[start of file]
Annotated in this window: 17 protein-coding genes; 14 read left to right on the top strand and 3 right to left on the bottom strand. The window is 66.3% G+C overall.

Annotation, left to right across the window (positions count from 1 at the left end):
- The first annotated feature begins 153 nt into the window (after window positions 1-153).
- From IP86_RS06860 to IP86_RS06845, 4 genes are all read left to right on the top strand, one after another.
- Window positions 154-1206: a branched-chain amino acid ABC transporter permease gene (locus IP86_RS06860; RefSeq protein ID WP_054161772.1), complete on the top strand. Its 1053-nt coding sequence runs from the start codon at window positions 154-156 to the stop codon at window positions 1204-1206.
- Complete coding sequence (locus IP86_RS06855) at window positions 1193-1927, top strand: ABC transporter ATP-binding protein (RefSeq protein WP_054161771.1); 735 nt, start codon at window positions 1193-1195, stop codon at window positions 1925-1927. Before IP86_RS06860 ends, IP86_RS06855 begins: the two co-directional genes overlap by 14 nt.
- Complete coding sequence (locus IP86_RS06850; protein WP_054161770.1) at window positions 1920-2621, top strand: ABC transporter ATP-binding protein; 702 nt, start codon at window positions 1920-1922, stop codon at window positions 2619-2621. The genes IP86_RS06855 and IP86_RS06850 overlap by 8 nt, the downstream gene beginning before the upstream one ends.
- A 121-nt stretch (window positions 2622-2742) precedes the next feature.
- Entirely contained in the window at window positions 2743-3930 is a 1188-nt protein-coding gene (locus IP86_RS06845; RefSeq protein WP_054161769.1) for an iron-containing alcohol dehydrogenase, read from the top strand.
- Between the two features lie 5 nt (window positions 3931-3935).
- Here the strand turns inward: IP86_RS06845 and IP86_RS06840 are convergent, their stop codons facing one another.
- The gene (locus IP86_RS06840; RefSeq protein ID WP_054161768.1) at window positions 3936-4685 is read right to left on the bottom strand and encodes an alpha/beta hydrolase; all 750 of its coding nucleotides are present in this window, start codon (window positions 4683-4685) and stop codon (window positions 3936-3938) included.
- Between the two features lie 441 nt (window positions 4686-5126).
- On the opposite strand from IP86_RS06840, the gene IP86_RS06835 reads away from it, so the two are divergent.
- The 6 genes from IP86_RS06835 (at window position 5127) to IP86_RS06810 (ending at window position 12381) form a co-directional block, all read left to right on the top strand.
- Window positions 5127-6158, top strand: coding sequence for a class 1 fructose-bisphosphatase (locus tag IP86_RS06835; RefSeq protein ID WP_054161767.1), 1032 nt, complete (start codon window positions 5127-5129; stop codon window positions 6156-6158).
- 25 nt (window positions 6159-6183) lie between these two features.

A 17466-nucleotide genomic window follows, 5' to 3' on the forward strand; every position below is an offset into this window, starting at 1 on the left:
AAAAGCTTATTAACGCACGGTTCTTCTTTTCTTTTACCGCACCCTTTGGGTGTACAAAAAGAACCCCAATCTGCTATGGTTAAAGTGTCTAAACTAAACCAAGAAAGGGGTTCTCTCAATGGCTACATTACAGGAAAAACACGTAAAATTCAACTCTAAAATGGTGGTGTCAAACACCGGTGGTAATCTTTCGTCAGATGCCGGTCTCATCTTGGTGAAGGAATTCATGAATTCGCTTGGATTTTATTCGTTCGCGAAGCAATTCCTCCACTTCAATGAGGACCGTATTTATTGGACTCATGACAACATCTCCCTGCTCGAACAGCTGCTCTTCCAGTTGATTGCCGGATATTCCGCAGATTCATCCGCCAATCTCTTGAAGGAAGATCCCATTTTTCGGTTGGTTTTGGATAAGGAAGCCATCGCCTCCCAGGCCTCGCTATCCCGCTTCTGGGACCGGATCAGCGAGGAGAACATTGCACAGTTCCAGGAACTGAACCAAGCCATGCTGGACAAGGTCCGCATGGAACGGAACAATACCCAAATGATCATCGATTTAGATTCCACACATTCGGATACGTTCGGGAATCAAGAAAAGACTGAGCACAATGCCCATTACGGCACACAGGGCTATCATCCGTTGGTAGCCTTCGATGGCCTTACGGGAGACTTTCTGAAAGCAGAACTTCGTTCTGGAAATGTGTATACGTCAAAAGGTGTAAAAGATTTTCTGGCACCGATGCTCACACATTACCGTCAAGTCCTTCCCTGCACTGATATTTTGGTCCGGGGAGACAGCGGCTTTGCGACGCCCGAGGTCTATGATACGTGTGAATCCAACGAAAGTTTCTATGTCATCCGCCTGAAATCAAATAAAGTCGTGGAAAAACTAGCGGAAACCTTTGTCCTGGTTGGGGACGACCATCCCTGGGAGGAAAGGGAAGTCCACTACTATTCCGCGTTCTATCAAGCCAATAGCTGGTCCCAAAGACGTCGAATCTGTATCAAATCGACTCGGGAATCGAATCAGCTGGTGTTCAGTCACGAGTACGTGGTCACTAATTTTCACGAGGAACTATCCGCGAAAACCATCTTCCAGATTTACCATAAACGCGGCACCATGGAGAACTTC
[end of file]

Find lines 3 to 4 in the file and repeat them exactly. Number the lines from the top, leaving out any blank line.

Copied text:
- The first annotated feature begins 153 nt into the window (after window positions 1-153).
- From IP86_RS06860 to IP86_RS06845, 4 genes are all read left to right on the top strand, one after another.